However, as standards and expectations rise in the 21st century, one of the most-oft heard complaints is that there is a shortage of “time”in our lives. A new word has entered the lexicon - “multi-tasking” - doing multiple chores at once in order to save time. Is this perception of lacking time because we have too much work to do compared to our ancestors or because work and leisure have been entirely re-defined?

According to a study conducted by the Heritage Foundation in August, 2007, titled “Upwards Leisure Mobility: Americans Have More Leisure Time than Ever Before,” since the mid-1960’s, the amount of time the typical American spends working fell by eight hours per week. And the time the average American spent on leisure activities rose by just under seven hours per week. The study reports that this additional leisure time “is equivalent to an extra seven to nine weeks of vacation per year.”

Also, more Americans have recreational activities than previous generations; since 1970, Americans steadily spend more money on their hobbies. Lower-income Americans now work less and enjoy more leisure than higher-income Americans. The study finds that it is precisely this propensity to work less that accounts for the lower pay among low-income earners. Hence, leisure is a major aspect of the life of every American worker.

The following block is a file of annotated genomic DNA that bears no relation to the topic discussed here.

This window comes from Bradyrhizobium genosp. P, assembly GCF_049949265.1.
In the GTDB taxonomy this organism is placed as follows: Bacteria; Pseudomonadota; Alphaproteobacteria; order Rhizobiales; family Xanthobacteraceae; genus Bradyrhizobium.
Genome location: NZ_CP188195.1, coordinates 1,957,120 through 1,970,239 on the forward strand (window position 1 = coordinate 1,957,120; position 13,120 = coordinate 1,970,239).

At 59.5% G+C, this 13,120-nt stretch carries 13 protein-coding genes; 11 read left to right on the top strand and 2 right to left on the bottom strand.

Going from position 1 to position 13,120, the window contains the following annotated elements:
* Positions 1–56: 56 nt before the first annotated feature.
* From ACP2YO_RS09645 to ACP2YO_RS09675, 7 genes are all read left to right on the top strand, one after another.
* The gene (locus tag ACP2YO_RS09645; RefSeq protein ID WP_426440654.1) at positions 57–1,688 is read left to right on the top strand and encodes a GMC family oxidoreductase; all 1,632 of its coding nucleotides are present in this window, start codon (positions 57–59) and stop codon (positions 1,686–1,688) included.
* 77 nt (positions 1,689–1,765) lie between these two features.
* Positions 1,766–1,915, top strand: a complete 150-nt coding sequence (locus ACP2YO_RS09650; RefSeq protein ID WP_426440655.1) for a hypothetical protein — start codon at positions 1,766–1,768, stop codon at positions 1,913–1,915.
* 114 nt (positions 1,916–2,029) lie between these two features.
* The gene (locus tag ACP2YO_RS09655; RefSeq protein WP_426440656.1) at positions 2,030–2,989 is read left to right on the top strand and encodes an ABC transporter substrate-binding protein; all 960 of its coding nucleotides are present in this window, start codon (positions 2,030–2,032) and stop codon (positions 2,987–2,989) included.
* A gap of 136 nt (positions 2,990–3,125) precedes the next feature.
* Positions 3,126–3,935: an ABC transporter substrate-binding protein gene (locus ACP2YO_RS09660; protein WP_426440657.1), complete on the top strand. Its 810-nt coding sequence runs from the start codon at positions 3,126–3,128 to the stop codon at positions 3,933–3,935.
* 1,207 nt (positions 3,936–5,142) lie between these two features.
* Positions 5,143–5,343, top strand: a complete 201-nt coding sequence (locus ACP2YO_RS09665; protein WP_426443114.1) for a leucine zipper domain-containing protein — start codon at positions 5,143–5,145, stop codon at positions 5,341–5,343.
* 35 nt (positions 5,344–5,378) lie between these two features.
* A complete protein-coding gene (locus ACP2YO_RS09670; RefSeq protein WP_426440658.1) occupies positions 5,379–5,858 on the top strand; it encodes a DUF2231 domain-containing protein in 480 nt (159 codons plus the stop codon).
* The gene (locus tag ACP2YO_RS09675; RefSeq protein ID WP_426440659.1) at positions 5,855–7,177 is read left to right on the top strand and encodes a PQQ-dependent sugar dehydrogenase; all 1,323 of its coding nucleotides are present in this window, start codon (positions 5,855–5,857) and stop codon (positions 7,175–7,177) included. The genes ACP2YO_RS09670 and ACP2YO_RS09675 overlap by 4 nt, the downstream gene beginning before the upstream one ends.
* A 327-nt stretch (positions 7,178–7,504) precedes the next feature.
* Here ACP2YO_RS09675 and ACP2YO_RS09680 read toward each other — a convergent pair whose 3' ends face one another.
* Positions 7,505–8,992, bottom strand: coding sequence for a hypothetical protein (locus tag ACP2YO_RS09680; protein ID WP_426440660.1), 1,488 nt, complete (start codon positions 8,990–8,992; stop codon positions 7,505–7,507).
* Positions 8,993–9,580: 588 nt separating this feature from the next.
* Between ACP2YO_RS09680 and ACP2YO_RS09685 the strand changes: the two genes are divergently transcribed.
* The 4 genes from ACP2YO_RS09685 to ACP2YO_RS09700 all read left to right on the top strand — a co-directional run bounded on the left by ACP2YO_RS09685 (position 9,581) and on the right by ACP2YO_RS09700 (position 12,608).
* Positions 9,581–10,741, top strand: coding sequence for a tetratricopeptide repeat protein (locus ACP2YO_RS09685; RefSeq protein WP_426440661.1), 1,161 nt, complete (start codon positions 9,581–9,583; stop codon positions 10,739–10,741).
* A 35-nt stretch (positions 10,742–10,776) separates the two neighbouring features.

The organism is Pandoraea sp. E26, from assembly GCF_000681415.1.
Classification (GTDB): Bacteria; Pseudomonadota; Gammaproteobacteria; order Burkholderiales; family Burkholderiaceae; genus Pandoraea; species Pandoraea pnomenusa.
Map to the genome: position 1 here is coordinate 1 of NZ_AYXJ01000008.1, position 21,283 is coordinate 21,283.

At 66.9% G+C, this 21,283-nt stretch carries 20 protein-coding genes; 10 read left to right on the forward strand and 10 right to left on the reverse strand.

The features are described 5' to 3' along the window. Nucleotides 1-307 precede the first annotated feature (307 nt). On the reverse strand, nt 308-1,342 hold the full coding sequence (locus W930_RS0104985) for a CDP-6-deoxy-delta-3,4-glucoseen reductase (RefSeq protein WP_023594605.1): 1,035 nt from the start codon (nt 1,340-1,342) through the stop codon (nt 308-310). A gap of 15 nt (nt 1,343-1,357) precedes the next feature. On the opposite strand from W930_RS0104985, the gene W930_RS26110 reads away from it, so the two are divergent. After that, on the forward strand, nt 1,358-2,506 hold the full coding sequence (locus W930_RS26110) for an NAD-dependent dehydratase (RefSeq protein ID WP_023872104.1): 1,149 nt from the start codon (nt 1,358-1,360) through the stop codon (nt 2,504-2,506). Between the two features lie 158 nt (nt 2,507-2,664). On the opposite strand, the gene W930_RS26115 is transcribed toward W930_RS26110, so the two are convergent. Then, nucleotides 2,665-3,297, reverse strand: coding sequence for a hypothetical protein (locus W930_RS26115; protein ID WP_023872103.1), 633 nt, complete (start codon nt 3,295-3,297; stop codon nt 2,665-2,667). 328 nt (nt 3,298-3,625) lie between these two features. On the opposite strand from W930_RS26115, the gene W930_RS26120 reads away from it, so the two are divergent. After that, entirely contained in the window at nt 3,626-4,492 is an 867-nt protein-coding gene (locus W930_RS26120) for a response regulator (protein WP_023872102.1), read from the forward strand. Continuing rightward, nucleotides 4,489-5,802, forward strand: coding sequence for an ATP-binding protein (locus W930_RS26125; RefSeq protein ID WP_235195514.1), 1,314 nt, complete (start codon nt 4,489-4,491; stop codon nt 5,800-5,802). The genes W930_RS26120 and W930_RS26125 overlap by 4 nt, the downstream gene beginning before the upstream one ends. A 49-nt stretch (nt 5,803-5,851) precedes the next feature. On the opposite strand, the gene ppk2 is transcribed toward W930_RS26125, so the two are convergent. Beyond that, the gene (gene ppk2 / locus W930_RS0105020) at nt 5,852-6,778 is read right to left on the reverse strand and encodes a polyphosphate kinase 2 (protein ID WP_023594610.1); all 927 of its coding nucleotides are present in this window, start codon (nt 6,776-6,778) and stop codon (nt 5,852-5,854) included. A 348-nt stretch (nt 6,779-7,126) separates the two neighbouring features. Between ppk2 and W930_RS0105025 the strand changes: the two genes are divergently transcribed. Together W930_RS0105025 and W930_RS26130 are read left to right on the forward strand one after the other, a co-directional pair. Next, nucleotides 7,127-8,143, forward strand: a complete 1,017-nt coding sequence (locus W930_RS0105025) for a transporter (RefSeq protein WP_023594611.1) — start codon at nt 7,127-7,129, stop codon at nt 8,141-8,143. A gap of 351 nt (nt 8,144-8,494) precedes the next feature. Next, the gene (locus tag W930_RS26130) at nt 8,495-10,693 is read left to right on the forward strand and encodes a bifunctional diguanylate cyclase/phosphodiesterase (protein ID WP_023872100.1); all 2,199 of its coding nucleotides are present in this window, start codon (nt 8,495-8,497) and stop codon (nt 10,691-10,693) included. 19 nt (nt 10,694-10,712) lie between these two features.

Individual fulfillment is thus no longer defined as simply being a servant of the family through labor. Now, there is great pressure to have multiple achievements both inside and outside of the workplace. For example, a woman who has an employment and raises her children also feels the need to have “me” time - time to exercise, to pursue hobbies. This means that increasingly “leisure” is being intruded upon with more and more requirements. The lives of children have also been filled with so many activities that there has emerged the concept of the “soccer mom”: the woman who shuffles her children from one activity to the next. Thus, leisure is no longer defined as simply rest from work, or doing things we enjoy - leisure itself is full of social expectations, demands and pressures.

As material and social standards increase for America’s workers, we are unable to make key distinctions. The line between work and play is being blurred; there is ceaseless consumerism - and ceaseless activity. Are we essentially crowding out the spiritual and supernatural from our lives - that which gives us perspective on work and play?

This Labor Day, in solidarity with the 10,000 19th-century laborers who established a day of rest, let us give thanks to the many blessings we enjoy as a result of the work of all who came before us. Let us also reflect on how American prosperity has resulted in a constant lack of “time” in our daily lives: Is this really due to too much work or to utter confusion regarding our essential values and priorities?